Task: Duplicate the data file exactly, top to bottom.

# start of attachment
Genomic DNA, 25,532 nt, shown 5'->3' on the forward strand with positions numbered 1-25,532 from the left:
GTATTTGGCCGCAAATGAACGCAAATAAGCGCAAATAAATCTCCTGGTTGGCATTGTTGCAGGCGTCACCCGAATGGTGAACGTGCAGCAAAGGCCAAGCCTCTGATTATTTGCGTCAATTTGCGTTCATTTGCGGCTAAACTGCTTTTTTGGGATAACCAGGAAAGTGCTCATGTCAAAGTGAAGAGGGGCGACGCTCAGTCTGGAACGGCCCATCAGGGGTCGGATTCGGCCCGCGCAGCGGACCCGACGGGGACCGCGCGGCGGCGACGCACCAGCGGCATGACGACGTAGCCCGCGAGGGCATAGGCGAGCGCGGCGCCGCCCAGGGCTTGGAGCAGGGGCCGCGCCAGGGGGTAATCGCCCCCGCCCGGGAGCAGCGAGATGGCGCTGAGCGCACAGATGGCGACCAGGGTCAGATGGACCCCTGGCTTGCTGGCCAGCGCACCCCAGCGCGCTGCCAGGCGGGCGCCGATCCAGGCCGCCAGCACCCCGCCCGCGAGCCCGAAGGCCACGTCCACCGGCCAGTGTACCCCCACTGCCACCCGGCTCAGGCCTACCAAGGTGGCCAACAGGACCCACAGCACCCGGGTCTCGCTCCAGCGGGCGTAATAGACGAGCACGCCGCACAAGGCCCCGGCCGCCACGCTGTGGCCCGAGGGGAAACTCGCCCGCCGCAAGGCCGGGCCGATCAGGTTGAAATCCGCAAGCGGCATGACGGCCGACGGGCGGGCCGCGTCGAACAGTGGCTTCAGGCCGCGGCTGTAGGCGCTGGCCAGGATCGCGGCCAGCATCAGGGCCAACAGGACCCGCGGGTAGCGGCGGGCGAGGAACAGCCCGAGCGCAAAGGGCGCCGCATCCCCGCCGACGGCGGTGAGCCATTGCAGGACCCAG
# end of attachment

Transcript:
Genomic DNA, 25,532 nt, shown 5'->3' on the forward strand with positions numbered 1-25,532 from the left:
GTATTTGGCCGCAAATGAACGCAAATAAGCGCAAATAAATCTCCTGGTTGGCATTGTTGCAGGCGTCACCCGAATGGTGAACGTGCAGCAAAGGCCAAGCCTCTGATTATTTGCGTCAATTTGCGTTCATTTGCGGCTAAACTGCTTTTTTGGGATAACCAGGAAAGTGCTCATGTCAAAGTGAAGAGGGGCGACGCTCAGTCTGGAACGGCCCATCAGGGGTCGGATTCGGCCCGCGCAGCGGACCCGACGGGGACCGCGCGGCGGCGACGCACCAGCGGCATGACGACGTAGCCCGCGAGGGCATAGGCGAGCGCGGCGCCGCCCAGGGCTTGGAGCAGGGGCCGCGCCAGGGGGTAATCGCCCCCGCCCGGGAGCAGCGAGATGGCGCTGAGCGCACAGATGGCGACCAGGGTCAGATGGACCCCTGGCTTGCTGGCCAGCGCACCCCAGCGCGCTGCCAGGCGGGCGCCGATCCAGGCCGCCAGCACCCCGCCCGCGAGCCCGAAGGCCACGTCCACCGGCCAGTGTACCCCCACTGCCACCCGGCTCAGGCCTACCAAGGTGGCCAACAGGACCCACAGCACCCGGGTCTCGCTCCAGCGGGCGTAATAGACGAGCACGCCGCACAAGGCCCCGGCCGCCACGCTGTGGCCCGAGGGGAAACTCGCCCGCCGCAAGGCCGGGCCGATCAGGTTGAAATCCGCAAGCGGCATGACGGCCGACGGGCGGGCCGCGTCGAACAGTGGCTTCAGGCCGCGGCTGTAGGCGCTGGCCAGGATCGCGGCCAGCATCAGGGCCAACAGGACCCGCGGGTAGCGGCGGGCGAGGAACAGCCCGAGCGCAAAGGGCGCCGCATCCCCGCCGACGGCGGTGAGCCATTGCAGGACCCAG